How Do You Understand The Unhappiness of Singaporeans?

To the foreign media, they might not understand how Singaporeans feel because – so, Singaporeans, you are telling me that for a country recently ranked 6th in terms of governance by the Economist, where you have the world’s highest per capita income and which is an envy of so many other countries, you are telling me that you are not happy? Seriously?

But, you see, not everything is measured in terms of money. Well, of course the foreign media would know this! Their own governments also pander to capitalistic interests. But their governments are not capitalists themselves – not to the extend that ours are. Their governments do not sideline the people so much so that the people are accorded as little social welfare as the government can afford, where the only so-called pension that the people have – the CPF – has also seen withdrawals decline since 2001 even as more people would need to withdraw from it.

On the surface, Singapore seems to have a perfect government where the government has fine-tuned a system that has worked so well for the people, and where the government continues to maintain a non-corrupt and secure environment. But when surveys by Gallup show that Singaporeans are the least happy people in the world and that we show the least positive emotions in the world, this is only the tip of the iceberg.

The Trappings of This PAP-Led Government

As much as government might have perfected the system, this perfection disappeared more than a decade ago. The golden years of policy-making by the PAP-led government has long pass and this current government has lost the art of balance in policy-making more than a decade ago. From 2001 onwards, their policy-making, or rather, policy-tweaking has become more firmly rooted in their profit-making motives, that it has resulted in an imbalance in the way they manage their policies, such that the policies are increasingly disadvantaging the people, and diverging away from the people’s needs.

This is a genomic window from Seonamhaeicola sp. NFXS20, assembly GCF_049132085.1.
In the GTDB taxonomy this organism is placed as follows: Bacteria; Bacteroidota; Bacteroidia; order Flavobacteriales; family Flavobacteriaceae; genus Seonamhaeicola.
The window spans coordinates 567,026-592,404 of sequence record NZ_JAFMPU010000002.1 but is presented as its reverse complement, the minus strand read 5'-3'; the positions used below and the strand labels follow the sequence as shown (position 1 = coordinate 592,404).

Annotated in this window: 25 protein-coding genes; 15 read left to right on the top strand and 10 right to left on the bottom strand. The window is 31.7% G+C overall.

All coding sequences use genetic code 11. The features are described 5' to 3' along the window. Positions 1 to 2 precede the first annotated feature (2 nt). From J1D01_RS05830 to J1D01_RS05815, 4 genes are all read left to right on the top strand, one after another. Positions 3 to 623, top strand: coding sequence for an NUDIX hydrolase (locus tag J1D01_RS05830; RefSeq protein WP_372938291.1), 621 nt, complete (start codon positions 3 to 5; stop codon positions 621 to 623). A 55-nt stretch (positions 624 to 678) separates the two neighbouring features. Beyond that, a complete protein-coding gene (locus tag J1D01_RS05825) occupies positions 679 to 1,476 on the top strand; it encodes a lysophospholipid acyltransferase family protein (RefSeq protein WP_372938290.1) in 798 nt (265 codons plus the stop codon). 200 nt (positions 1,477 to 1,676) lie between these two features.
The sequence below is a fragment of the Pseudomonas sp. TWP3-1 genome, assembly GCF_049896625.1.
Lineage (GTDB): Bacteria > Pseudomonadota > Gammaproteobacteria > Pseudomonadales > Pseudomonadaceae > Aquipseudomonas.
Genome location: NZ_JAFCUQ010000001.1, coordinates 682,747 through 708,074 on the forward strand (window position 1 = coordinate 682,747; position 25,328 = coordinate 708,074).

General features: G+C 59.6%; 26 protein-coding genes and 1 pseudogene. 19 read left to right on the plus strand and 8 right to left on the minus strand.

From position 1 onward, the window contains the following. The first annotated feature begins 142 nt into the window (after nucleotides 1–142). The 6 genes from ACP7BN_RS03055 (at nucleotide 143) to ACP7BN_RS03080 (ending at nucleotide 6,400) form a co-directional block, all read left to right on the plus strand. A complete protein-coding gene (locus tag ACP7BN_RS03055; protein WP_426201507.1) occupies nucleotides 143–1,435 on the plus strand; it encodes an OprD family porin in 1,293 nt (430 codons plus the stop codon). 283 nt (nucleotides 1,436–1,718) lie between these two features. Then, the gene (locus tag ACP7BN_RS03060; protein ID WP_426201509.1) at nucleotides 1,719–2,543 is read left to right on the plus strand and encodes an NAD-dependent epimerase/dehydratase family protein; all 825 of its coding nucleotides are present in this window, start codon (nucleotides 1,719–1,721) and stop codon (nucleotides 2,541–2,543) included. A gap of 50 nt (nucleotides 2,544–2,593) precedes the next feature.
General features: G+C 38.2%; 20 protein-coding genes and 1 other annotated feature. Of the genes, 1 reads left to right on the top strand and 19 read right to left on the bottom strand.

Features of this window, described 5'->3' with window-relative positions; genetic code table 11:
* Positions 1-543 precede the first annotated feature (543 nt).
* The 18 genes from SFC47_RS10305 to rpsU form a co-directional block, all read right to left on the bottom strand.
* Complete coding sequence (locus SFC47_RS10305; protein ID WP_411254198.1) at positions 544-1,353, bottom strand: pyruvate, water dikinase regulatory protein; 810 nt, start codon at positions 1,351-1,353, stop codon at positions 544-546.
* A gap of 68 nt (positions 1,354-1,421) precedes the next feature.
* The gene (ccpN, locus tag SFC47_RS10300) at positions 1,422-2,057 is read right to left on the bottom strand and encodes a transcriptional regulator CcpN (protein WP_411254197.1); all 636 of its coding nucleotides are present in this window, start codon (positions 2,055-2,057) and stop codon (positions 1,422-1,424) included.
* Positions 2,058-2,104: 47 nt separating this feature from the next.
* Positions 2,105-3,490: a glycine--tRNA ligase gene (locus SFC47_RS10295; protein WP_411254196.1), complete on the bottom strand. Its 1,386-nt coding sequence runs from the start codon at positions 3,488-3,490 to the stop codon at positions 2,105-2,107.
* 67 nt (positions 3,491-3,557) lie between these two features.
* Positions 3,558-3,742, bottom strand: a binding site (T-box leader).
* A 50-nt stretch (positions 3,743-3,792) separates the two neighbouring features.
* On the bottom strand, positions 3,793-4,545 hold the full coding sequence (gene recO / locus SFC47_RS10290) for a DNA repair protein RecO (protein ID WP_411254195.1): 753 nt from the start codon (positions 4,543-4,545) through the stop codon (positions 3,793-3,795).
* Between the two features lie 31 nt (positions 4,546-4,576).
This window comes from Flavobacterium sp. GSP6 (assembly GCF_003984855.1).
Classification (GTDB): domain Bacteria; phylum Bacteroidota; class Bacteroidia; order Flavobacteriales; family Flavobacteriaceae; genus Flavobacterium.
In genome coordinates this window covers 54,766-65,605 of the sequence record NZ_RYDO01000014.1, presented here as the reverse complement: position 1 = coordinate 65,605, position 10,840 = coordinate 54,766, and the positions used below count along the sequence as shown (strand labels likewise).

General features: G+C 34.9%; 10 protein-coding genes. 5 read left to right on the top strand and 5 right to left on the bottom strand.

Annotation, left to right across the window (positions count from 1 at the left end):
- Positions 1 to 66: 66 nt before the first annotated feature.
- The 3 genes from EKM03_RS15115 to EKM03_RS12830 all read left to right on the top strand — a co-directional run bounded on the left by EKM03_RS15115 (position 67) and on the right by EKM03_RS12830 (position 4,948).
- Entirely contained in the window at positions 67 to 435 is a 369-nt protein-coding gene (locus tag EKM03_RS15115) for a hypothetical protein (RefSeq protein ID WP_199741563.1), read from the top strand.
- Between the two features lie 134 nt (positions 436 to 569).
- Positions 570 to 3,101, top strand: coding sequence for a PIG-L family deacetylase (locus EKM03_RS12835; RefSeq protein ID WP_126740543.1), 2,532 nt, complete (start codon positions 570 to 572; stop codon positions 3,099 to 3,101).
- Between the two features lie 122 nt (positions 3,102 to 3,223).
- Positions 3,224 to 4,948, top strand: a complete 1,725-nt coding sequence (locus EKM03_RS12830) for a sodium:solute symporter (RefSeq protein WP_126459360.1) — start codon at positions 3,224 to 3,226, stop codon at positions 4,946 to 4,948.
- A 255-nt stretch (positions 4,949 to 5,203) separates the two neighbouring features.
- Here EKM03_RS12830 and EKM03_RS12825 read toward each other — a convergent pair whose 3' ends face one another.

And unfortunately, this government continues to believe that it knows what is right and what needs to be done for Singapore. This government continues to think that Singaporeans do not know what needs to be done and slights them as “noise” – this, even as the think tanks set up by them, such as the Institute of Policy Studies are also quoting articles which are contrary to what they have purported in the population white paper.

As I’ve mentioned before, the second fundamental problem with PAP is that they’ve also let power rule them. You can tell, by their behaviour and their resistance that this is a government which is increasingly scared that they will lose their power. Having very few ideas on how they can curb the participation of the opposition parties at the election and in parliament, they know that their control and time as government has become very precarious and because of that, they are starting to withdraw into their tortoise shell. PAP is now operating on a state of semi-shock where they are trying to continue to cruise on the firm institution built by Singapore’s founding leaders, but yet not knowing how to oil this institution anymore. They fear of losing their power and their denial of this happening and their resultant delusion, has caused them to unwittingly cripple themselves in their ability to govern.